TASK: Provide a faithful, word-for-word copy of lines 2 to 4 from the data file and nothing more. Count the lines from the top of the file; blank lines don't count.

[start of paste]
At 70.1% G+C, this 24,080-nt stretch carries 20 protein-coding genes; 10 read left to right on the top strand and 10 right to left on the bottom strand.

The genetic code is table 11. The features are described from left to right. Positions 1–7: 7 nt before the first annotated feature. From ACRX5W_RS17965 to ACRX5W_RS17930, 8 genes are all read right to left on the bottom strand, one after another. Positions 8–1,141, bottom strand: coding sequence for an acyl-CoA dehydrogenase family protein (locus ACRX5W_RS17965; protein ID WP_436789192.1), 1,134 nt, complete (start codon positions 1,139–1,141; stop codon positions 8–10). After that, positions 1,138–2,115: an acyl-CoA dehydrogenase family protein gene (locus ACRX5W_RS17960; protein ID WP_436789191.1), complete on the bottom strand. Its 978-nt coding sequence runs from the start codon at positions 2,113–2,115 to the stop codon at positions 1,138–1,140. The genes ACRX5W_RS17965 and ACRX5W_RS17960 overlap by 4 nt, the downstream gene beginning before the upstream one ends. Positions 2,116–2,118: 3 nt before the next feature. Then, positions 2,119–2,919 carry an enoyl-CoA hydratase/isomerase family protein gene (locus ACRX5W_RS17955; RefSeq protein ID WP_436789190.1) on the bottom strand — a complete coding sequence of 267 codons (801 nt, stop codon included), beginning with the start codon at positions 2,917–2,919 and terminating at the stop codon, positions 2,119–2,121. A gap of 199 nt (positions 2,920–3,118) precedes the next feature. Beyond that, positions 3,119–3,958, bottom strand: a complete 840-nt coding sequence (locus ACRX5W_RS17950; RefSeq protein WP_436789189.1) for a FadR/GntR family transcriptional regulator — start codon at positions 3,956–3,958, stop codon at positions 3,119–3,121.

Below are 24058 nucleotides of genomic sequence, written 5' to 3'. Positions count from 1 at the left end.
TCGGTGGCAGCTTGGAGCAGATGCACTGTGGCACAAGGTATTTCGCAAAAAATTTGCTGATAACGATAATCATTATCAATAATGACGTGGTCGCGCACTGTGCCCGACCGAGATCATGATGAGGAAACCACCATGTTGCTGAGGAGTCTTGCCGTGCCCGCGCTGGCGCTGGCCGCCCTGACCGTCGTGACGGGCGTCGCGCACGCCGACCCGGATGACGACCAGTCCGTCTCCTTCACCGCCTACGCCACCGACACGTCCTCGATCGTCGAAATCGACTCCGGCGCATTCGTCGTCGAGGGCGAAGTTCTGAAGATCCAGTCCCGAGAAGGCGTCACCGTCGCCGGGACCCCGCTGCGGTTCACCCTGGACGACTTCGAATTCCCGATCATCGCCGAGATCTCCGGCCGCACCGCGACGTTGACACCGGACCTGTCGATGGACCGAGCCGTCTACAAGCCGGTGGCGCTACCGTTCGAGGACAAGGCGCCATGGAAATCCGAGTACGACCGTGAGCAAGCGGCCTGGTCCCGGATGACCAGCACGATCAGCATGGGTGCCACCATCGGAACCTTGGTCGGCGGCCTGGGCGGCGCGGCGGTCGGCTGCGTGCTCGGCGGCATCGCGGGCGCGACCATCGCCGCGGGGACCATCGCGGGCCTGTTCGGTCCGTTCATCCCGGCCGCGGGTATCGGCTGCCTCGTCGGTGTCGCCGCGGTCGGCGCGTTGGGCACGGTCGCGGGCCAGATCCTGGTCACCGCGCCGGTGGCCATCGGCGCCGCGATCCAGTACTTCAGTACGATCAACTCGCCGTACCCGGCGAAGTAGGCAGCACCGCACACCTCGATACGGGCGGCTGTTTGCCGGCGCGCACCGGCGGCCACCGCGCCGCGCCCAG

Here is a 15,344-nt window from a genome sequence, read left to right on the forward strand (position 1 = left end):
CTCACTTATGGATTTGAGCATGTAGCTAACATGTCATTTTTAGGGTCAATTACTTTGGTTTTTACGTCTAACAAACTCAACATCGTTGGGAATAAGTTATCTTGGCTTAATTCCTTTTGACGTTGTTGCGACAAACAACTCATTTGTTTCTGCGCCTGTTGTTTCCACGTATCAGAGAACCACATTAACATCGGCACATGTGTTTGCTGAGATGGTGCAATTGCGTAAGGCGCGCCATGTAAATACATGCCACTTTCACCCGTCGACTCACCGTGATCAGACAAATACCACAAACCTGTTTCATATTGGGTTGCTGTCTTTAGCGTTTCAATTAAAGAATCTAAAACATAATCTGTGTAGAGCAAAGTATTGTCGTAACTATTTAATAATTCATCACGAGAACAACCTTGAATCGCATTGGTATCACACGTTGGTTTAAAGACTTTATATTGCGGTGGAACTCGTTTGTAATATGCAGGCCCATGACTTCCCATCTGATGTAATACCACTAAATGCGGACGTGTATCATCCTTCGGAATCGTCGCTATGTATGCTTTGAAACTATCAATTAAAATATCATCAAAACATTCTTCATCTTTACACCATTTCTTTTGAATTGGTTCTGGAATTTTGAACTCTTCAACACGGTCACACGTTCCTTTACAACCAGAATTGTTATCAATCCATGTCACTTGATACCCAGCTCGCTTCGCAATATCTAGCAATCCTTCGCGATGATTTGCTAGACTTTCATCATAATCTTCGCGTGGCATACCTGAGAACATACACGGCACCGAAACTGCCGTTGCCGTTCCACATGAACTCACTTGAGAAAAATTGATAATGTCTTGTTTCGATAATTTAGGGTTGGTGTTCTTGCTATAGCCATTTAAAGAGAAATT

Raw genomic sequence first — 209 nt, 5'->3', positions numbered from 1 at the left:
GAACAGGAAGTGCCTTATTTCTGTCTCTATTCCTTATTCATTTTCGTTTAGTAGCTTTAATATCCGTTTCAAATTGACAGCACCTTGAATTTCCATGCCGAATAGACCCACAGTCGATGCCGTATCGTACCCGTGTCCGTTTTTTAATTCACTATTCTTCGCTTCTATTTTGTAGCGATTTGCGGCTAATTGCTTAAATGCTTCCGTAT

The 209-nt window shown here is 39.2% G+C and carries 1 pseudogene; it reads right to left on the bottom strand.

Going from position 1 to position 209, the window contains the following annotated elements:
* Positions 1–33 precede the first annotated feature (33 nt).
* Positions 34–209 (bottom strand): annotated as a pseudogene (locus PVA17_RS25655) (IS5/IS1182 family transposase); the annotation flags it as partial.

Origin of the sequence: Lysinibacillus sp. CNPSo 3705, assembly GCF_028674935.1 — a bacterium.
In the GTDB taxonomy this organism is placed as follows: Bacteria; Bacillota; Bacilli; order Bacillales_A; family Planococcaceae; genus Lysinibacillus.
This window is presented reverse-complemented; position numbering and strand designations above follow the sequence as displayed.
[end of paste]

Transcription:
The genetic code is table 11. The features are described from left to right. Positions 1–7: 7 nt before the first annotated feature. From ACRX5W_RS17965 to ACRX5W_RS17930, 8 genes are all read right to left on the bottom strand, one after another. Positions 8–1,141, bottom strand: coding sequence for an acyl-CoA dehydrogenase family protein (locus ACRX5W_RS17965; protein ID WP_436789192.1), 1,134 nt, complete (start codon positions 1,139–1,141; stop codon positions 8–10). After that, positions 1,138–2,115: an acyl-CoA dehydrogenase family protein gene (locus ACRX5W_RS17960; protein ID WP_436789191.1), complete on the bottom strand. Its 978-nt coding sequence runs from the start codon at positions 2,113–2,115 to the stop codon at positions 1,138–1,140. The genes ACRX5W_RS17965 and ACRX5W_RS17960 overlap by 4 nt, the downstream gene beginning before the upstream one ends. Positions 2,116–2,118: 3 nt before the next feature. Then, positions 2,119–2,919 carry an enoyl-CoA hydratase/isomerase family protein gene (locus ACRX5W_RS17955; RefSeq protein ID WP_436789190.1) on the bottom strand — a complete coding sequence of 267 codons (801 nt, stop codon included), beginning with the start codon at positions 2,917–2,919 and terminating at the stop codon, positions 2,119–2,121. A gap of 199 nt (positions 2,920–3,118) precedes the next feature. Beyond that, positions 3,119–3,958, bottom strand: a complete 840-nt coding sequence (locus ACRX5W_RS17950; RefSeq protein WP_436789189.1) for a FadR/GntR family transcriptional regulator — start codon at positions 3,956–3,958, stop codon at positions 3,119–3,121.

Below are 24058 nucleotides of genomic sequence, written 5' to 3'. Positions count from 1 at the left end.
TCGGTGGCAGCTTGGAGCAGATGCACTGTGGCACAAGGTATTTCGCAAAAAATTTGCTGATAACGATAATCATTATCAATAATGACGTGGTCGCGCACTGTGCCCGACCGAGATCATGATGAGGAAACCACCATGTTGCTGAGGAGTCTTGCCGTGCCCGCGCTGGCGCTGGCCGCCCTGACCGTCGTGACGGGCGTCGCGCACGCCGACCCGGATGACGACCAGTCCGTCTCCTTCACCGCCTACGCCACCGACACGTCCTCGATCGTCGAAATCGACTCCGGCGCATTCGTCGTCGAGGGCGAAGTTCTGAAGATCCAGTCCCGAGAAGGCGTCACCGTCGCCGGGACCCCGCTGCGGTTCACCCTGGACGACTTCGAATTCCCGATCATCGCCGAGATCTCCGGCCGCACCGCGACGTTGACACCGGACCTGTCGATGGACCGAGCCGTCTACAAGCCGGTGGCGCTACCGTTCGAGGACAAGGCGCCATGGAAATCCGAGTACGACCGTGAGCAAGCGGCCTGGTCCCGGATGACCAGCACGATCAGCATGGGTGCCACCATCGGAACCTTGGTCGGCGGCCTGGGCGGCGCGGCGGTCGGCTGCGTGCTCGGCGGCATCGCGGGCGCGACCATCGCCGCGGGGACCATCGCGGGCCTGTTCGGTCCGTTCATCCCGGCCGCGGGTATCGGCTGCCTCGTCGGTGTCGCCGCGGTCGGCGCGTTGGGCACGGTCGCGGGCCAGATCCTGGTCACCGCGCCGGTGGCCATCGGCGCCGCGATCCAGTACTTCAGTACGATCAACTCGCCGTACCCGGCGAAGTAGGCAGCACCGCACACCTCGATACGGGCGGCTGTTTGCCGGCGCGCACCGGCGGCCACCGCGCCGCGCCCAG